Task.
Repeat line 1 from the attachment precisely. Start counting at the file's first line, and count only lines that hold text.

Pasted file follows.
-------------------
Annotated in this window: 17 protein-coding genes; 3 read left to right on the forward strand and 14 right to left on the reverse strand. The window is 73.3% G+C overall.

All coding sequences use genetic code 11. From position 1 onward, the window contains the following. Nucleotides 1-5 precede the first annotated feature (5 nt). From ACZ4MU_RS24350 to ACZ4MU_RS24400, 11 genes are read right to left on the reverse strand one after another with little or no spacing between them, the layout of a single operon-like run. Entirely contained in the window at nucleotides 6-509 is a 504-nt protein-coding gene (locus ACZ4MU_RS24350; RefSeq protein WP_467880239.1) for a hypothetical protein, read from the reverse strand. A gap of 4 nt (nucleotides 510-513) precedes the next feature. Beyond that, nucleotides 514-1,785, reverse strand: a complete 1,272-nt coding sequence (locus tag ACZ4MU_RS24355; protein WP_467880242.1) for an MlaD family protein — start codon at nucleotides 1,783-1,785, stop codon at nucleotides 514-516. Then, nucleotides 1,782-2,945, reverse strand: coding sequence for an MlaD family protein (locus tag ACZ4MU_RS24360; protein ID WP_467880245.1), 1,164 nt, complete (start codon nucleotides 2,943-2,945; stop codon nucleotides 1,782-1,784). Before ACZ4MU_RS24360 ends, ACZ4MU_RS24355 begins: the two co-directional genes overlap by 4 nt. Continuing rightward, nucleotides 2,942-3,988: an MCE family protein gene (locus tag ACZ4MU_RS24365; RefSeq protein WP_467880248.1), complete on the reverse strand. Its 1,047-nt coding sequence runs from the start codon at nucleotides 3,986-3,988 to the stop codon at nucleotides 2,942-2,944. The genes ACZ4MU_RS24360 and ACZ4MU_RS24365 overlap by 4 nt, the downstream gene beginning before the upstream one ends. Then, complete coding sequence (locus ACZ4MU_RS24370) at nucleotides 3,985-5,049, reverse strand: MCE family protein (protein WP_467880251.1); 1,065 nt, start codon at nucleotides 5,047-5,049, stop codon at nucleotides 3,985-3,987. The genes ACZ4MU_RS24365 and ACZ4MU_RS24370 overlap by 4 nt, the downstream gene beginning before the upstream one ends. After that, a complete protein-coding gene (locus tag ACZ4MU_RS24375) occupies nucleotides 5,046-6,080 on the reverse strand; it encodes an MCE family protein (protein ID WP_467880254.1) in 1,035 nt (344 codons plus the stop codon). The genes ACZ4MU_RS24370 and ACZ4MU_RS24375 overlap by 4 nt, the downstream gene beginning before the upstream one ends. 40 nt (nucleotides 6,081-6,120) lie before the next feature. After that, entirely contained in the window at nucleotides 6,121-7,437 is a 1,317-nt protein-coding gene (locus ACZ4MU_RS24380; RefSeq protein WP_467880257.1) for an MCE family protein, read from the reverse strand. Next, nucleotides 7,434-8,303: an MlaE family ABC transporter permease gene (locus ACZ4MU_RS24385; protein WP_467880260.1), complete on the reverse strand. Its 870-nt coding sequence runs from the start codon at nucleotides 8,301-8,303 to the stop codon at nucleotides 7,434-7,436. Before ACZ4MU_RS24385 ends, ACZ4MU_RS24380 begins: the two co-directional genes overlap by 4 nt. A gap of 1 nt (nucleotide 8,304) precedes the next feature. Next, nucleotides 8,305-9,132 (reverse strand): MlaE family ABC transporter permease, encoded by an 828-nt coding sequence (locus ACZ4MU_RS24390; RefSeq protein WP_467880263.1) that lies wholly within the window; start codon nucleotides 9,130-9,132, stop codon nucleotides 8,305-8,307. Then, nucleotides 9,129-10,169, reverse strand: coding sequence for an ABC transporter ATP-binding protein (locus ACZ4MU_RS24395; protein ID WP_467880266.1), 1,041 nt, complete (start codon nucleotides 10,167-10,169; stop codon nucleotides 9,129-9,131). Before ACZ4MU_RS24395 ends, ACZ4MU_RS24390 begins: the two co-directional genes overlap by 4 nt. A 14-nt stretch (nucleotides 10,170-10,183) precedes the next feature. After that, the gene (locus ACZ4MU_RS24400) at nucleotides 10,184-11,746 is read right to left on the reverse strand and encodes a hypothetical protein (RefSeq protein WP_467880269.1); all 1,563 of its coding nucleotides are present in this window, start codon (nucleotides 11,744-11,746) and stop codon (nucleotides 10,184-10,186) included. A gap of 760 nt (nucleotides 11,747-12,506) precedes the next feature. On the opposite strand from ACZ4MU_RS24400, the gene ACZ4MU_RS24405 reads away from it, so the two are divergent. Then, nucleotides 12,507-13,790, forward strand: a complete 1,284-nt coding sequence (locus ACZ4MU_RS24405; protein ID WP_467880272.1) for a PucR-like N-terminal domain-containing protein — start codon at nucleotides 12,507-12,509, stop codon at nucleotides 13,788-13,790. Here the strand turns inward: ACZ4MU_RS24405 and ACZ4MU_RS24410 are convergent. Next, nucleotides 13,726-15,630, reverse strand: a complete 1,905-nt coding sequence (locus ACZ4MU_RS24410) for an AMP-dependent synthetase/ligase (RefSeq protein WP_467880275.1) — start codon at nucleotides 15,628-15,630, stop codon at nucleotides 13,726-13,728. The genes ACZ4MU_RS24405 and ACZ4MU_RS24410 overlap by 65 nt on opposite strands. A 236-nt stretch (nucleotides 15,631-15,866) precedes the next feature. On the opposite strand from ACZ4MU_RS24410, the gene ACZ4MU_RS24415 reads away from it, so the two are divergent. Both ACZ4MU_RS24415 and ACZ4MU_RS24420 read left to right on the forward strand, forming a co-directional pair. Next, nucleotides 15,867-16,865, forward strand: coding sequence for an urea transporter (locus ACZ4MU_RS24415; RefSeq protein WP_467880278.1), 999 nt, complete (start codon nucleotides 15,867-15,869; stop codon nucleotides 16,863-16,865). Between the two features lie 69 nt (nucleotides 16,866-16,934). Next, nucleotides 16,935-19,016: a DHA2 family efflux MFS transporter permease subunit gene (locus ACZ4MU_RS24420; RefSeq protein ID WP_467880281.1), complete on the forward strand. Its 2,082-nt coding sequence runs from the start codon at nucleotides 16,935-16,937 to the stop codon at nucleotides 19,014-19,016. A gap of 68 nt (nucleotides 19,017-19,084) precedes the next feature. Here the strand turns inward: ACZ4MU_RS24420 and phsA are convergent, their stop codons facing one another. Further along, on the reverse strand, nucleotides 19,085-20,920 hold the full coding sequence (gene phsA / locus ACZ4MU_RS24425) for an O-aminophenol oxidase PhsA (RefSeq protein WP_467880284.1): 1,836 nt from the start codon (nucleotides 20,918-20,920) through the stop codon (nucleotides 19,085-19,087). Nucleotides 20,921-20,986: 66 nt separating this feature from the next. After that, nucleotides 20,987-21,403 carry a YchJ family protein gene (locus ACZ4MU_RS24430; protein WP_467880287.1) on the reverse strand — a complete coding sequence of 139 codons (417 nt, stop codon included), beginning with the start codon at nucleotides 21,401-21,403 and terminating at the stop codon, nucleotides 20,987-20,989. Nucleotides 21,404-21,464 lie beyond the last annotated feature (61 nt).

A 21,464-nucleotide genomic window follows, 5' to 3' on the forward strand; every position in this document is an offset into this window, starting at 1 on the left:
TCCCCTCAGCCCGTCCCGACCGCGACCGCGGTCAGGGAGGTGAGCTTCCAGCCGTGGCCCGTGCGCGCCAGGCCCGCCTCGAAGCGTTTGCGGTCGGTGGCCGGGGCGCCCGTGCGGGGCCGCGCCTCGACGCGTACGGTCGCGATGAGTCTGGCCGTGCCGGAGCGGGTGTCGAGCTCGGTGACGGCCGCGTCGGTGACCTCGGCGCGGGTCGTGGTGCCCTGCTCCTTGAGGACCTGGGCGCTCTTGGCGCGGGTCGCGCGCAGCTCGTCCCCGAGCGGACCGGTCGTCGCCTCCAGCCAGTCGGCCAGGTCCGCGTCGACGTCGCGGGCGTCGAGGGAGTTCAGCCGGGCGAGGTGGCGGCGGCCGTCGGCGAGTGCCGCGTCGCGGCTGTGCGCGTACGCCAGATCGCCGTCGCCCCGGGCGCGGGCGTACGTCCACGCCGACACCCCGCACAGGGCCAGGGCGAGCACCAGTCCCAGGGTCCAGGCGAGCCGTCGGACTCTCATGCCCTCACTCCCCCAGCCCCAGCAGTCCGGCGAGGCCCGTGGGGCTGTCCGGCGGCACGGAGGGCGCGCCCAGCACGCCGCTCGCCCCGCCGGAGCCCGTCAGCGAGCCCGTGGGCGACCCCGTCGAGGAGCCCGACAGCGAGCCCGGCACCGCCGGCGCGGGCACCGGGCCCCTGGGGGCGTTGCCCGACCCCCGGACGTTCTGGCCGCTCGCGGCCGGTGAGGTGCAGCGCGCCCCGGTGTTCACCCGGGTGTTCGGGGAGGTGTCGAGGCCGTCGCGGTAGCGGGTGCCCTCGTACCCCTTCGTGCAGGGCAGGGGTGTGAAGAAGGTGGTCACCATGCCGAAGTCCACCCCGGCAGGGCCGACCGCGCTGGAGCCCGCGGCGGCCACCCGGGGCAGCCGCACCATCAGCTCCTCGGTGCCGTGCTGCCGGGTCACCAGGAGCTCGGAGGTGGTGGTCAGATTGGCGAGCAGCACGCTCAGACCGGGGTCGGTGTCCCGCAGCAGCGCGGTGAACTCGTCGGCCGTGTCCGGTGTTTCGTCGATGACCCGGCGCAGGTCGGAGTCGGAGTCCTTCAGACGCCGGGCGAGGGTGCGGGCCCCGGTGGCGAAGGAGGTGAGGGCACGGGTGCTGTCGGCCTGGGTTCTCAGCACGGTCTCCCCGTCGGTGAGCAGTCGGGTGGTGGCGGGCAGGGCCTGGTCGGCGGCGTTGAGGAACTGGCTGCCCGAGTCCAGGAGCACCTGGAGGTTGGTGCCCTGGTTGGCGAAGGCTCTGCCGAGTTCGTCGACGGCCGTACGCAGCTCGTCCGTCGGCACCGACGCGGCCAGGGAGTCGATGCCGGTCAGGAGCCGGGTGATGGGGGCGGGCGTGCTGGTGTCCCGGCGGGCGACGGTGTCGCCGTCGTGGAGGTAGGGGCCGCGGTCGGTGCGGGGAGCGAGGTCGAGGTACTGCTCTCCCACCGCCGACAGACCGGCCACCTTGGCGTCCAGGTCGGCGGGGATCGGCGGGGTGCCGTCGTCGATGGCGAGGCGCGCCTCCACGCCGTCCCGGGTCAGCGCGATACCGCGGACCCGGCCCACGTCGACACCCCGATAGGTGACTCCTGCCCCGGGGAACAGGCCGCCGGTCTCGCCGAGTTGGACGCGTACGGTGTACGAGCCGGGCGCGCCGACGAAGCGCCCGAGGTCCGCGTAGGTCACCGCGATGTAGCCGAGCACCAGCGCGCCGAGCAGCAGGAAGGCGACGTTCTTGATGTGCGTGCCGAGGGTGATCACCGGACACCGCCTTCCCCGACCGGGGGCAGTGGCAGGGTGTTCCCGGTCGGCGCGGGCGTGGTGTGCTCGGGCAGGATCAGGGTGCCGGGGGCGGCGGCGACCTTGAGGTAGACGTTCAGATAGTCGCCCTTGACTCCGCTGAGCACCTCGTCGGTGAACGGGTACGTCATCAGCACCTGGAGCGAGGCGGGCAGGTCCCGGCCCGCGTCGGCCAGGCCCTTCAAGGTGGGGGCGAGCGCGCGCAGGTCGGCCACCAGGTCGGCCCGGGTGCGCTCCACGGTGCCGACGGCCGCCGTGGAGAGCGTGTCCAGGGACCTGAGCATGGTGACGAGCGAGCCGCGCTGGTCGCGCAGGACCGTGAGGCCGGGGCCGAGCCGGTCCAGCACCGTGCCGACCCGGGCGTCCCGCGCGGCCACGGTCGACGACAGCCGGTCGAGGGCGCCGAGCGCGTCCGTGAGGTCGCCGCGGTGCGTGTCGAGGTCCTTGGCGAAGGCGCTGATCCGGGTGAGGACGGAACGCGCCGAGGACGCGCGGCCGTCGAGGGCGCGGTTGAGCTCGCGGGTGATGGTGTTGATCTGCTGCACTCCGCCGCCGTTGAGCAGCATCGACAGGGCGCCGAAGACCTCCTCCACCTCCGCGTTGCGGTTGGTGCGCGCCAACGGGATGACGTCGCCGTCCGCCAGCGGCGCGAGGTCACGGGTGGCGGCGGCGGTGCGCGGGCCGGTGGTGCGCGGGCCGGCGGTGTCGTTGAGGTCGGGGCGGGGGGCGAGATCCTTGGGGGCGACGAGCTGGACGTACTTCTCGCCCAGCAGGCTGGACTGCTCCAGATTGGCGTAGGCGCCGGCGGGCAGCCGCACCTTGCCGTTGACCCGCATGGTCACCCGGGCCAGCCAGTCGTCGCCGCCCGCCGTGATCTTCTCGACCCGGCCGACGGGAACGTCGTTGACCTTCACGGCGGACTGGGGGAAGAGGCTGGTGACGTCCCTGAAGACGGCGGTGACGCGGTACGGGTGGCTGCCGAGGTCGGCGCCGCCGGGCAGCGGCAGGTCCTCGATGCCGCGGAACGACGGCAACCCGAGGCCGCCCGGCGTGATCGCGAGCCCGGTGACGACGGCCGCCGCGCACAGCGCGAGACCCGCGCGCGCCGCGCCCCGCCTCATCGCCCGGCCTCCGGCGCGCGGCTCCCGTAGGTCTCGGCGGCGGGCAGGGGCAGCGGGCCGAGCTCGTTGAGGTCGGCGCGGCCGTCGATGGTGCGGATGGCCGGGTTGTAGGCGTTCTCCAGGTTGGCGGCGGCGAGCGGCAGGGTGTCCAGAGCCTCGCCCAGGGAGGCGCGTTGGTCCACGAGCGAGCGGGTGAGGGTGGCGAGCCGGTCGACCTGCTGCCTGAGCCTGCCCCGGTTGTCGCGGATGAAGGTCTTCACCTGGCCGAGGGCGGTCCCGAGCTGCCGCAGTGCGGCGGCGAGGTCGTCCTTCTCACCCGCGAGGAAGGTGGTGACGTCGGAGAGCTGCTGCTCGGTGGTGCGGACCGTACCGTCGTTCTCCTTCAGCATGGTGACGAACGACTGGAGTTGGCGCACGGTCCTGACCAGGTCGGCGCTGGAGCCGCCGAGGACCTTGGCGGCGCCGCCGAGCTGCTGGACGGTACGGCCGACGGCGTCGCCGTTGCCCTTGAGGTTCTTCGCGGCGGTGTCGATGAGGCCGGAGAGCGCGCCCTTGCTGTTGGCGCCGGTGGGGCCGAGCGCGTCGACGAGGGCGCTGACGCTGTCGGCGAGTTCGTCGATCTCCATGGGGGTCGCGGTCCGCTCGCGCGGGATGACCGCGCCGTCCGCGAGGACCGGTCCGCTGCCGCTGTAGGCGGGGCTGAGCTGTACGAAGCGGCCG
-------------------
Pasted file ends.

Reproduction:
Annotated in this window: 17 protein-coding genes; 3 read left to right on the forward strand and 14 right to left on the reverse strand. The window is 73.3% G+C overall.